LANSING — Warnings about Michigan’s failing infrastructure appeared to come true Wednesday when a chunk of concrete fell from a 54-year-old bridge, crashed through a windshield and struck the driver in the head.
The 38-year-old Jackson woman was rushed to a hospital for treatment after the 8 a.m. incident on US-127 about 15 miles south of Lansing. Her injuries are not life threatening, according to the Ingham County Sheriff’s Department, which announced the single-car crash Thursday.
The bridge — the Barnes Road overpass on US-127 near Mason — is among a series of local spans already set for rehabilitation under Gov. Gretchen Whitmer’s recently announced $3.5 billion bonding initiative.
The crossing is not among the 447 Michigan bridges rated in serious or critical condition. It was rated in fair condition when last inspected in June 2018 but is scheduled to “undergo major rehab,” said Jeff Cranson, spokesman for the state’s transportation department.
Built in 1966, the Barnes Road overpass “is not the worst bridge out there,” said Greg Losch, manager of the Michigan Department of Transportation’s Lansing transportation service center.
Indeed, roughly 10 percent of Michigan’s 11,100 bridges are rated poor to failing, the 10th highest rate in the nation and far higher than other Great Lakes states. In 2018, the American Society of Civil Engineers graded the state infrastructure as a D+, calling it “old and outdated.”
Crews last performed preventative maintenance on the Barnes Road bridge in 2014. In its most recent rating, the substructure of the bridge was rated in good condition with minor problems and the span was considered structurally sound, according to April 2019 data from the Federal Highway Administration of the U.S. Department of Transportation.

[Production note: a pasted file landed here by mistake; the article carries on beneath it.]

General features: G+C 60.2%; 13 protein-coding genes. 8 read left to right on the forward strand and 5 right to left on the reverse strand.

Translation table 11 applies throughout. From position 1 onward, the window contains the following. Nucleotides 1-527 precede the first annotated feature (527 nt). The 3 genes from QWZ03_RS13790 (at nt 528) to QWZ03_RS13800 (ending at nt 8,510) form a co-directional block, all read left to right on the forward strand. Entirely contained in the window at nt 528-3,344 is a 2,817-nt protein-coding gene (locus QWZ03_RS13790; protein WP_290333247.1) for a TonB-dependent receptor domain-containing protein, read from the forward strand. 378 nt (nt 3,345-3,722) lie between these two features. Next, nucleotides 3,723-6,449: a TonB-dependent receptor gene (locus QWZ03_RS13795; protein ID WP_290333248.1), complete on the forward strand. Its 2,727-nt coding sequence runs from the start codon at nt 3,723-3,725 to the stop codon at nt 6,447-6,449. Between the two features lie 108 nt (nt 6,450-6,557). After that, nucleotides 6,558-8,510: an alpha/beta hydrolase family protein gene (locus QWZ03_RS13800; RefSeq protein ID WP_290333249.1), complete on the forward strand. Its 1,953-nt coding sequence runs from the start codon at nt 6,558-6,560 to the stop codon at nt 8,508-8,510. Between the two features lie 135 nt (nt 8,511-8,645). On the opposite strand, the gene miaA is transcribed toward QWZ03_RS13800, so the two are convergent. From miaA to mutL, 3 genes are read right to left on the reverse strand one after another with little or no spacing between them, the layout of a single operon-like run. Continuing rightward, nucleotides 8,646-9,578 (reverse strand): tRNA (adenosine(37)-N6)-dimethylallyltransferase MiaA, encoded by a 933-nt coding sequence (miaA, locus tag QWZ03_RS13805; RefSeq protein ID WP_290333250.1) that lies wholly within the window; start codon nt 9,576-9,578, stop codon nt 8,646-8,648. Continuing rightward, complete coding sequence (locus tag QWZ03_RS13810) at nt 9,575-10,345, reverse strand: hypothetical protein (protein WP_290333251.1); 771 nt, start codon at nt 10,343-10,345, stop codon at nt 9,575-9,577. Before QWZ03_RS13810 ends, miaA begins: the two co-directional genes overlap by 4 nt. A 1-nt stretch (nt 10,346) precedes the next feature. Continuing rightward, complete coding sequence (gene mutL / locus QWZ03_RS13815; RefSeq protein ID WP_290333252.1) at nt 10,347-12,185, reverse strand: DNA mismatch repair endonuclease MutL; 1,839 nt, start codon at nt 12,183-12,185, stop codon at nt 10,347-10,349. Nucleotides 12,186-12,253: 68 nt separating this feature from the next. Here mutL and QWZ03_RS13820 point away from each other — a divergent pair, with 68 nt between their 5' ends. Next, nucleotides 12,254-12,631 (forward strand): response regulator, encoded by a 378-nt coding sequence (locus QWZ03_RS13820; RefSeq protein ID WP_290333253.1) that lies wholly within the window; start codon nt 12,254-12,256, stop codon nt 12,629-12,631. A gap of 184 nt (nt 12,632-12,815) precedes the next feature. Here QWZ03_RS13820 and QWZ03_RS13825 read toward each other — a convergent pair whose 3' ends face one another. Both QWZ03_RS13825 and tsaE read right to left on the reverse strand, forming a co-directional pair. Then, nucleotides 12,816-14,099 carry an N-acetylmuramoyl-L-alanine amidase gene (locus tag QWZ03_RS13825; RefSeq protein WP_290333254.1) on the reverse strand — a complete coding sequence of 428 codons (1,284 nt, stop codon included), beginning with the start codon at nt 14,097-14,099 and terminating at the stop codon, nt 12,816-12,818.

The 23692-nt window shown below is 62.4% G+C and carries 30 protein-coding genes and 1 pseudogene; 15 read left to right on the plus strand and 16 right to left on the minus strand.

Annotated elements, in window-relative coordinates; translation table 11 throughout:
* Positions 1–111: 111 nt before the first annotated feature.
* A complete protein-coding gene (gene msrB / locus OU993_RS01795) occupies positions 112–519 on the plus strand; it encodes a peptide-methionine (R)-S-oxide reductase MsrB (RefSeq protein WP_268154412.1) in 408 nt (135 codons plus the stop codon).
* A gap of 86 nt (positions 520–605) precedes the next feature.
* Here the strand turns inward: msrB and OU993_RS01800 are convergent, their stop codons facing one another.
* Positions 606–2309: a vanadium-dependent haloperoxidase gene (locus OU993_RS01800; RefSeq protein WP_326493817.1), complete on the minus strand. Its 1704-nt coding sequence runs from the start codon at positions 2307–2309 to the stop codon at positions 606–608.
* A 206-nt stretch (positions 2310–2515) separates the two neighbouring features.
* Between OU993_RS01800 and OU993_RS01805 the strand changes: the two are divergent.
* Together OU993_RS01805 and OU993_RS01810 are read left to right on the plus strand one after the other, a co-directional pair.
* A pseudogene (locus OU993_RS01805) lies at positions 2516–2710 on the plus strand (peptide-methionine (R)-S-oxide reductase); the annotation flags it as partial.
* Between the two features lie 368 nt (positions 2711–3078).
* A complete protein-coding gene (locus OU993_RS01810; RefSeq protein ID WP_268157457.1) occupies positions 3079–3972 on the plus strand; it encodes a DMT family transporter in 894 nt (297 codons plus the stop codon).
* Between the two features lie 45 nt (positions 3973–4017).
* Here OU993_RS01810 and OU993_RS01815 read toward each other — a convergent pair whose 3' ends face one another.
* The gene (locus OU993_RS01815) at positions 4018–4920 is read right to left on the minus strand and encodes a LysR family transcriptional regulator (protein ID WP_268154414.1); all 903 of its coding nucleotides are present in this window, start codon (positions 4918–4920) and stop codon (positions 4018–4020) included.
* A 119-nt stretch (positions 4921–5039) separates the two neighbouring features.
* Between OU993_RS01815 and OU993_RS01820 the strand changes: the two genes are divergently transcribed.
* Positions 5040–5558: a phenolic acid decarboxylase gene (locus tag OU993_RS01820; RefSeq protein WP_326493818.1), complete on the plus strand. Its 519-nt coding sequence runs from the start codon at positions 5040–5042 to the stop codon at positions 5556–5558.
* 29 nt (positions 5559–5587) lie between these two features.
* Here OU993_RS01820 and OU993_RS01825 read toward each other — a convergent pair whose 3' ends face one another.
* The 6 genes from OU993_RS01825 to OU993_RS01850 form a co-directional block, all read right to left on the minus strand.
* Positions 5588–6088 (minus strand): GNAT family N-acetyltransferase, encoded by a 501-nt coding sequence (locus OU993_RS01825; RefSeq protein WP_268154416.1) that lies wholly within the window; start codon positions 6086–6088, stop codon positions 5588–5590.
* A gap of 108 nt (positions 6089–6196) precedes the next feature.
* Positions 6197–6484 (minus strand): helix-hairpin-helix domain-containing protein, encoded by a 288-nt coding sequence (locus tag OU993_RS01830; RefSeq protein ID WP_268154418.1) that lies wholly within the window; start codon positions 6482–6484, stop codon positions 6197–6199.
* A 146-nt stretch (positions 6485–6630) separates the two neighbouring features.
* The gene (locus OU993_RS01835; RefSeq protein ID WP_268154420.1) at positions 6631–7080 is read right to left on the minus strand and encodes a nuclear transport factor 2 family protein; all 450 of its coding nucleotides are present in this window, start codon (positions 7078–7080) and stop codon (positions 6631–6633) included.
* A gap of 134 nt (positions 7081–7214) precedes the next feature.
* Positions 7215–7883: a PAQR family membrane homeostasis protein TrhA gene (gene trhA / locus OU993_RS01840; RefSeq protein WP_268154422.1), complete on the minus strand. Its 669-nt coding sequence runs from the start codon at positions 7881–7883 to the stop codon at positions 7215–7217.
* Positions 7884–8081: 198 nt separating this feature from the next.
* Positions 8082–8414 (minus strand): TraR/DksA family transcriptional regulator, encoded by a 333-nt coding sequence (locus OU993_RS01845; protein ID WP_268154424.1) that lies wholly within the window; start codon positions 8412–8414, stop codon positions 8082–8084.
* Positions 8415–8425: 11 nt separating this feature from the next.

The bridge was due for another state inspection in June, but Wednesday’s incident brought inspectors to the scene that day. They found additional concrete “that had basically come unbound for the steel it was attached to” and appeared ready to fall, Losch said.
The department also inspected other bridges along the US-127 and next week plans to install plywood on the underside of the Barnes Road overpass to catch any future falls.
“We are very upset about the situation and wish (the injured driver) a speedy and full recovery,” Losch said.
As announced last month, Whitmer plans to borrow money by selling bonds to finance 49 highway reconstruction and rehabilitation projections. The department has said the funding will allow it to accelerate 74 other rehabilitation projects already in the pipeline.
The Barnes Road overpass is part of a 12-structure rehabilitation project planned for US-127 between the Jackson County line and M-36 near Mason.
The project is expected to cost $3 million and be completed by 2023, according to an MDOT list unveiled Jan. 30. But work could begin before then, officials said Thursday.
Separately, bonding will pay for a $50 million road rehabilitation project along the same stretch of US-127. That work is expected to begin in 2022.
Whitmer unveiled the bonding initiative during her State of the State address, vowing to sidestep a Republican-led Legislature that last year took no action on her proposal to fund state and local road repairs by raising fuel taxes by 45 cents per gallon.
GOP lawmakers have criticized the Democratic governor’s new financing plan because of long-term borrowing costs — repaying the $3.5 billion bonds will likely cost the state more than $5 billion after interest — and because it will not fix local roads.
Whitmer has challenged the Legislature to propose a concrete alternative.
It’s the latest in a series of similar incidents across the state, including concrete that flew off a bridge and struck a car in Southgate in 2017 and chunks that struck Metro Detroit vehicles on Interstate 696 in 2018.
Nonetheless, state officials said Wednesday’s incident is rare for the region.
“I’ve been with the department 20 years, and this is the first time I’ve heard of somebody being injured by concrete in this area around Lansing,” Losch said.
Bridge reporter Mike Wilkinson contributed